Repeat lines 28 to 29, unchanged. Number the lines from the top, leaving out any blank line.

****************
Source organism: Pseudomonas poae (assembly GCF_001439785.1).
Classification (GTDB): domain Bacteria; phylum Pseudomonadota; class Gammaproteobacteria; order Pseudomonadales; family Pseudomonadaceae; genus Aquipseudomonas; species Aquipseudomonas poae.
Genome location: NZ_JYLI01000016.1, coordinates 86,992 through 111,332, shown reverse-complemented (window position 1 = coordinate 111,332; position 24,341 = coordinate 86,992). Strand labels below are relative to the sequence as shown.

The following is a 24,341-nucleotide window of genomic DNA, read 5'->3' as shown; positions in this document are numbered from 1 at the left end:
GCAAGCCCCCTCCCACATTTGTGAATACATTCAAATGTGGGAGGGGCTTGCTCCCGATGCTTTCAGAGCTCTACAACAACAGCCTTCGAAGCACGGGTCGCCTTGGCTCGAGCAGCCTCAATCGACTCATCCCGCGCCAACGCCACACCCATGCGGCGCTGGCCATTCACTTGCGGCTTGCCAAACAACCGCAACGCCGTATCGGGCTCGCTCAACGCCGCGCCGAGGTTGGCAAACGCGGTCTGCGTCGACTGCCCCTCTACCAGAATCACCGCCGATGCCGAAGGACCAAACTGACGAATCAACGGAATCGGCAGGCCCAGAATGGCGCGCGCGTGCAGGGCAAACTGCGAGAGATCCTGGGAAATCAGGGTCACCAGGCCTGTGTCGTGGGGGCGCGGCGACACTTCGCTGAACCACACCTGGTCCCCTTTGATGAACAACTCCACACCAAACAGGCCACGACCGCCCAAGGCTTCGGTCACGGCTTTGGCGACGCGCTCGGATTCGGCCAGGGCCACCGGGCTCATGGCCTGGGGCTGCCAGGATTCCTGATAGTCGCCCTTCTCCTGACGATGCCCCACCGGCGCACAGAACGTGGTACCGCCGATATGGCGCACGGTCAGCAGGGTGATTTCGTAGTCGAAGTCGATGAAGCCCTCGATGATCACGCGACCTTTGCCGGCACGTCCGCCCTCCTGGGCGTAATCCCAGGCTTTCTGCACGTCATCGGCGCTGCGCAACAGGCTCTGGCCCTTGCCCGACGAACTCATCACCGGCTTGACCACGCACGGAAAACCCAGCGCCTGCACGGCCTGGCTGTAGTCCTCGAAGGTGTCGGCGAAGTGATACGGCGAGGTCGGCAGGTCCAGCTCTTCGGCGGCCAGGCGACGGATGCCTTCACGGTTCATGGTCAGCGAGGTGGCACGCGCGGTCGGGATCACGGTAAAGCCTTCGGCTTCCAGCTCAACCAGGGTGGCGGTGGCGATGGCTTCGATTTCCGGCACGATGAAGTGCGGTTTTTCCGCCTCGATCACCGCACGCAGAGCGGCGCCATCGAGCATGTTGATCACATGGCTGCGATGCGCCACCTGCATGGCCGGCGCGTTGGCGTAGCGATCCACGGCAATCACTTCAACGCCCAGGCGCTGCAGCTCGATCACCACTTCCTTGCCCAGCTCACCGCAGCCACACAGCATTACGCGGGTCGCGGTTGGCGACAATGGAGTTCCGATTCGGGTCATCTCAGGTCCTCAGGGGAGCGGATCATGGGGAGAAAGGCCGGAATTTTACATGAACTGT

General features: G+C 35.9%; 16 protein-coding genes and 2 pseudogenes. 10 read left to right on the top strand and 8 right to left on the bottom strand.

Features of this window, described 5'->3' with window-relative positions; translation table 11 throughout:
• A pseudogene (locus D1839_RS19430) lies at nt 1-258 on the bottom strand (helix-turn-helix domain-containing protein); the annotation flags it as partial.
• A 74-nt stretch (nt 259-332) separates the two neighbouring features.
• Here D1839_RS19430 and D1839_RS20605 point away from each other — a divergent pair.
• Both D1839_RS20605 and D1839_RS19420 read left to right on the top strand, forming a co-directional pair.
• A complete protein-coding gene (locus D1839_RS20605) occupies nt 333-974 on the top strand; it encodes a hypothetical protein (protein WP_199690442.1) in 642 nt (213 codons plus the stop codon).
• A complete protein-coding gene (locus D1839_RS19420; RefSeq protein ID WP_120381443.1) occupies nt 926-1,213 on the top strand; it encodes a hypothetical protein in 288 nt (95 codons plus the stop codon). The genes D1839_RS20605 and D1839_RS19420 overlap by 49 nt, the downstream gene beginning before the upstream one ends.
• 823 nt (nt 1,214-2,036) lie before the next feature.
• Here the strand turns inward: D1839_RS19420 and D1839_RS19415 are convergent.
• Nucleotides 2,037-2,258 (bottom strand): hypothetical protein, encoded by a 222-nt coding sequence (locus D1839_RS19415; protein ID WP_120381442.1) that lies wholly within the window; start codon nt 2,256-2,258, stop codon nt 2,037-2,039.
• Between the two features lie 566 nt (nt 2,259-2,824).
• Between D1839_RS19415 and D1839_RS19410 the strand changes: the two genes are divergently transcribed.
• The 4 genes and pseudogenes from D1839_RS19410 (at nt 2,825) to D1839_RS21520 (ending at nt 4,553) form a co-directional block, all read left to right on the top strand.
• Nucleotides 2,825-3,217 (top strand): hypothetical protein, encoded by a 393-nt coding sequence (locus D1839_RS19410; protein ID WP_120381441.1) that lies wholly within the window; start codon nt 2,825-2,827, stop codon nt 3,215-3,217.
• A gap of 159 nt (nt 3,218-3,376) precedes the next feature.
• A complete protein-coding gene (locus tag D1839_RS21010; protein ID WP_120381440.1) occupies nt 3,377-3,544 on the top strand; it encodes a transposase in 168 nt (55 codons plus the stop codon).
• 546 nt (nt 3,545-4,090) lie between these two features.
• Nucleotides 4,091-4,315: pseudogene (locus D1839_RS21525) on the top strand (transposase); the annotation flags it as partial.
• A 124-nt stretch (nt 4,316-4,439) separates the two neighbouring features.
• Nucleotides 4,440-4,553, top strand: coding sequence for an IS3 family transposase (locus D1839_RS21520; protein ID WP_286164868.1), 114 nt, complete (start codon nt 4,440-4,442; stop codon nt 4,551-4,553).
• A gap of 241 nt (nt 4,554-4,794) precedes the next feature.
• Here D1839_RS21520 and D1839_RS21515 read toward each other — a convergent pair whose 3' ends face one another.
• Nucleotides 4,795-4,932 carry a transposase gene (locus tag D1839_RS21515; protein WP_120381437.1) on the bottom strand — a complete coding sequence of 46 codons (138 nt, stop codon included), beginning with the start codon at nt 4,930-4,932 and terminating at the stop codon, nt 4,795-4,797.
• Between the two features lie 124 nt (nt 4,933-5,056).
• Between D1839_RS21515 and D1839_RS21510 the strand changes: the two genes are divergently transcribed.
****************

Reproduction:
• Here D1839_RS21520 and D1839_RS21515 read toward each other — a convergent pair whose 3' ends face one another.
• Nucleotides 4,795-4,932 carry a transposase gene (locus tag D1839_RS21515; protein WP_120381437.1) on the bottom strand — a complete coding sequence of 46 codons (138 nt, stop codon included), beginning with the start codon at nt 4,930-4,932 and terminating at the stop codon, nt 4,795-4,797.